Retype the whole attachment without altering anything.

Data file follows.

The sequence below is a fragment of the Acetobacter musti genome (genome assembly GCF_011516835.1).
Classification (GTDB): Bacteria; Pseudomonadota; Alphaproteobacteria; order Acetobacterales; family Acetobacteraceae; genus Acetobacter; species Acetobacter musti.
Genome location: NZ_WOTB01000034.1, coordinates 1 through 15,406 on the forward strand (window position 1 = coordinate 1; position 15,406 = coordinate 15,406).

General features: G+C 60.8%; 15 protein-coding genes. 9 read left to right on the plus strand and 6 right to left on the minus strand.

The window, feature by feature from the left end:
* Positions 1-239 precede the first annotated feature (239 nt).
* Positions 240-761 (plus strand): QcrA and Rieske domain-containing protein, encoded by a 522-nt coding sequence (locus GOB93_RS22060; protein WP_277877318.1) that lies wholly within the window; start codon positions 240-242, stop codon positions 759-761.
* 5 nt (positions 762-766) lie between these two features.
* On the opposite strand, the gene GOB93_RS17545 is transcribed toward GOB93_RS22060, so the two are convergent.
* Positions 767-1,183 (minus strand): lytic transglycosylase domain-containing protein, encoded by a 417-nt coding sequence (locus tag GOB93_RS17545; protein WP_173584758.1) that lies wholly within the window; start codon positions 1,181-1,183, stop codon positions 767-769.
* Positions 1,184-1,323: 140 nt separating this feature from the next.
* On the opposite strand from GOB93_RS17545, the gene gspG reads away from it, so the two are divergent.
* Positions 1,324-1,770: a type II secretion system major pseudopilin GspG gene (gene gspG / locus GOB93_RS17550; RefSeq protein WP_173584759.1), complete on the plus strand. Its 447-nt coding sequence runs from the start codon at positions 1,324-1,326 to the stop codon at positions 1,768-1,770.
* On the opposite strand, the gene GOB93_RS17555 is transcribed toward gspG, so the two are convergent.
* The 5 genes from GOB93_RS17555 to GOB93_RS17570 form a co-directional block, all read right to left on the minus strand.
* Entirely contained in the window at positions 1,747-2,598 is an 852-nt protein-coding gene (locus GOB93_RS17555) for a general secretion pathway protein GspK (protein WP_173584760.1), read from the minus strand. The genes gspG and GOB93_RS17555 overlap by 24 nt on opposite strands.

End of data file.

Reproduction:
The sequence below is a fragment of the Acetobacter musti genome (genome assembly GCF_011516835.1).
Classification (GTDB): Bacteria; Pseudomonadota; Alphaproteobacteria; order Acetobacterales; family Acetobacteraceae; genus Acetobacter; species Acetobacter musti.
Genome location: NZ_WOTB01000034.1, coordinates 1 through 15,406 on the forward strand (window position 1 = coordinate 1; position 15,406 = coordinate 15,406).

General features: G+C 60.8%; 15 protein-coding genes. 9 read left to right on the plus strand and 6 right to left on the minus strand.

The window, feature by feature from the left end:
* Positions 1-239 precede the first annotated feature (239 nt).
* Positions 240-761 (plus strand): QcrA and Rieske domain-containing protein, encoded by a 522-nt coding sequence (locus GOB93_RS22060; protein WP_277877318.1) that lies wholly within the window; start codon positions 240-242, stop codon positions 759-761.
* 5 nt (positions 762-766) lie between these two features.
* On the opposite strand, the gene GOB93_RS17545 is transcribed toward GOB93_RS22060, so the two are convergent.
* Positions 767-1,183 (minus strand): lytic transglycosylase domain-containing protein, encoded by a 417-nt coding sequence (locus tag GOB93_RS17545; protein WP_173584758.1) that lies wholly within the window; start codon positions 1,181-1,183, stop codon positions 767-769.
* Positions 1,184-1,323: 140 nt separating this feature from the next.
* On the opposite strand from GOB93_RS17545, the gene gspG reads away from it, so the two are divergent.
* Positions 1,324-1,770: a type II secretion system major pseudopilin GspG gene (gene gspG / locus GOB93_RS17550; RefSeq protein WP_173584759.1), complete on the plus strand. Its 447-nt coding sequence runs from the start codon at positions 1,324-1,326 to the stop codon at positions 1,768-1,770.
* On the opposite strand, the gene GOB93_RS17555 is transcribed toward gspG, so the two are convergent.
* The 5 genes from GOB93_RS17555 to GOB93_RS17570 form a co-directional block, all read right to left on the minus strand.
* Entirely contained in the window at positions 1,747-2,598 is an 852-nt protein-coding gene (locus GOB93_RS17555) for a general secretion pathway protein GspK (protein WP_173584760.1), read from the minus strand. The genes gspG and GOB93_RS17555 overlap by 24 nt on opposite strands.